Creating positive outcomes in our communities is a widely shared goal. The challenge lies in how we get there. Outcomes enthusiasts believe orienting our funding around results that can be proven through external evaluation will lead to better strategies to deliver effective services. And, in an era of limited resources, we must direct resources more efficiently and weed out unsuccessful programs and organizations. Outcomes skeptics remind us that not every human service has outcomes that can easily be measured, and, for those that do, measuring and attributing social outcomes accurately is difficult, costly, and requires investment and time to realize. And many skeptics worry about the true motivation and unintended consequences of an increased drive to measure and fund outcomes, where prioritizing efficiency and scale overrides culturally competent and community-based responses, possibly resulting in a “race to the bottom” for human services across the country.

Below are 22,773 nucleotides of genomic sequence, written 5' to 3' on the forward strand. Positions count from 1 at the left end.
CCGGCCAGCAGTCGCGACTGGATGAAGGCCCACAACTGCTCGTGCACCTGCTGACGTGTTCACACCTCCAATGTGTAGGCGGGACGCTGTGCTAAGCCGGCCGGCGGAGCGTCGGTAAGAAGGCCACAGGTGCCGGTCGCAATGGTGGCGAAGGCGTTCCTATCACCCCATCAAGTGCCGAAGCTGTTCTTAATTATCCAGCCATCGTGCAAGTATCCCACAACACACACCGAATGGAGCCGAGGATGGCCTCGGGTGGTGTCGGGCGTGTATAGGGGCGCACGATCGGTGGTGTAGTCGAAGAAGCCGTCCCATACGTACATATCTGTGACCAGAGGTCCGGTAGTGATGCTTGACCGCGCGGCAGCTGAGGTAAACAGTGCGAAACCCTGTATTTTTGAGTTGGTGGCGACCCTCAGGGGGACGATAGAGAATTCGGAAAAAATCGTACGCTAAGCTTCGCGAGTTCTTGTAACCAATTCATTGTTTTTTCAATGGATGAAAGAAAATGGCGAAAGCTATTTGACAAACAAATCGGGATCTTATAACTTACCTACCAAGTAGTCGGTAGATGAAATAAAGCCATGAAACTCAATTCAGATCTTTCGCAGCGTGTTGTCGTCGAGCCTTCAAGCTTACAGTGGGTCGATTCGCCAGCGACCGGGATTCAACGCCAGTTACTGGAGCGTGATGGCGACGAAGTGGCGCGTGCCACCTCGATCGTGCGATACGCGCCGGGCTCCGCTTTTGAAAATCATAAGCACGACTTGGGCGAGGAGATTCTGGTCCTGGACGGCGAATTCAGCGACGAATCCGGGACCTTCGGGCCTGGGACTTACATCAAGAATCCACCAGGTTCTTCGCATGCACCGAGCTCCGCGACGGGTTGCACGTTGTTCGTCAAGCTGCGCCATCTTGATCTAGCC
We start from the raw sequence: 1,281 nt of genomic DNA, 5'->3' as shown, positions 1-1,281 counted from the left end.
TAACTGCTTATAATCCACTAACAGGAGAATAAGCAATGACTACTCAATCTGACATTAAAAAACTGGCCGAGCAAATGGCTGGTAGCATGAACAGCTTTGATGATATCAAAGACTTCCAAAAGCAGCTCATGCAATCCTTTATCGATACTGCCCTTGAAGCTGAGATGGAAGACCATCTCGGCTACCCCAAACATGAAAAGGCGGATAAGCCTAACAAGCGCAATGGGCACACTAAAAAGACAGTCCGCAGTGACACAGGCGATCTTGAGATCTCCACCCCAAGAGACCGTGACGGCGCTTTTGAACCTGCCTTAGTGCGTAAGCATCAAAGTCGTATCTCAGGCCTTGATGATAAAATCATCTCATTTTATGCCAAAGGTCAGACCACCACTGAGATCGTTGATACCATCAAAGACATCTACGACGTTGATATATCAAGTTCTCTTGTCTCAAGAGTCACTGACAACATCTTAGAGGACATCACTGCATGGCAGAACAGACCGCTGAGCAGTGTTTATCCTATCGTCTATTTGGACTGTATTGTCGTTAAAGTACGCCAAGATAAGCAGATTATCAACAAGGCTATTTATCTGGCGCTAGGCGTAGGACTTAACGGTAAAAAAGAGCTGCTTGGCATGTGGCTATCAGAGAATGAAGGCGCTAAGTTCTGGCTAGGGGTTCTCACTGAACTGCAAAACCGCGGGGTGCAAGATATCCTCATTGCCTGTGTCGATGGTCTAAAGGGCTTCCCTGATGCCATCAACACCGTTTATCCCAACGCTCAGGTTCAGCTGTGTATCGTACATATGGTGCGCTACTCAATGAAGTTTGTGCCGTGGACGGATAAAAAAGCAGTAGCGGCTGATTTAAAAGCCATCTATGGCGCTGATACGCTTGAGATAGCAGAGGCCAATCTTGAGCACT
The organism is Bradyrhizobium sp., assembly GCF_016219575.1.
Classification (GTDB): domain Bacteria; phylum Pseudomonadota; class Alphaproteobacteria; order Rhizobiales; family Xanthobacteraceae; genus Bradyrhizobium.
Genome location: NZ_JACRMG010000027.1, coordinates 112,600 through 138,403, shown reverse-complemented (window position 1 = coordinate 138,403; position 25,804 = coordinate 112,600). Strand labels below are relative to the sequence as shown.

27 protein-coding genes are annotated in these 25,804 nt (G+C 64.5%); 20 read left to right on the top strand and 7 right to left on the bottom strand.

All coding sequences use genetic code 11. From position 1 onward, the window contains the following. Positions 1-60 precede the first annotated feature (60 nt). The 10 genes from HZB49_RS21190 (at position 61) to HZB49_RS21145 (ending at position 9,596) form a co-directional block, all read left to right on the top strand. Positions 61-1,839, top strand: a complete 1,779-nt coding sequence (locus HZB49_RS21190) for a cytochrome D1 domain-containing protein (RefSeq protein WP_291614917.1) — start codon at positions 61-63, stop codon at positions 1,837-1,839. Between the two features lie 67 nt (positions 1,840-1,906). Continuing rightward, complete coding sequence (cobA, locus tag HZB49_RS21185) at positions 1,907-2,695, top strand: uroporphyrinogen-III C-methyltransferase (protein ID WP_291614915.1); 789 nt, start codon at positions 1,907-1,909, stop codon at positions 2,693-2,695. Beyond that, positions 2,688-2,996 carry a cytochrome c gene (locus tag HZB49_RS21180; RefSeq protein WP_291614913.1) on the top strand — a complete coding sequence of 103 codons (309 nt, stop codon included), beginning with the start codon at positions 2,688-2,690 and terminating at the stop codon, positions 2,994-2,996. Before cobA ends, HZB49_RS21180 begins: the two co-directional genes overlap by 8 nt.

Both sides raise valid points. So instead of asking, “Should we move to an outcomes-oriented system?” we need to consider how we reorient our system around outcomes in a responsible way — one that avoids this bleak future for Anytown. This responsible path requires us to address two additional questions:

  1. How do we determine whether organizations fail to demonstrate outcomes because they are truly ineffective and incapable of change or because they haven’t had the resources to invest in tracking and demonstrating outcomes?
  2. And how do we reward well-resourced, high-performing organizations while not punishing those less prepared to adapt to outcomes-oriented funding, all while ensuring that the neediest communities are served?

If we do not address these questions, our efforts to reorient our sector around outcomes could yield positive, short-term results in very narrow circumstances for some people, but leave many others more disenfranchised than they are today.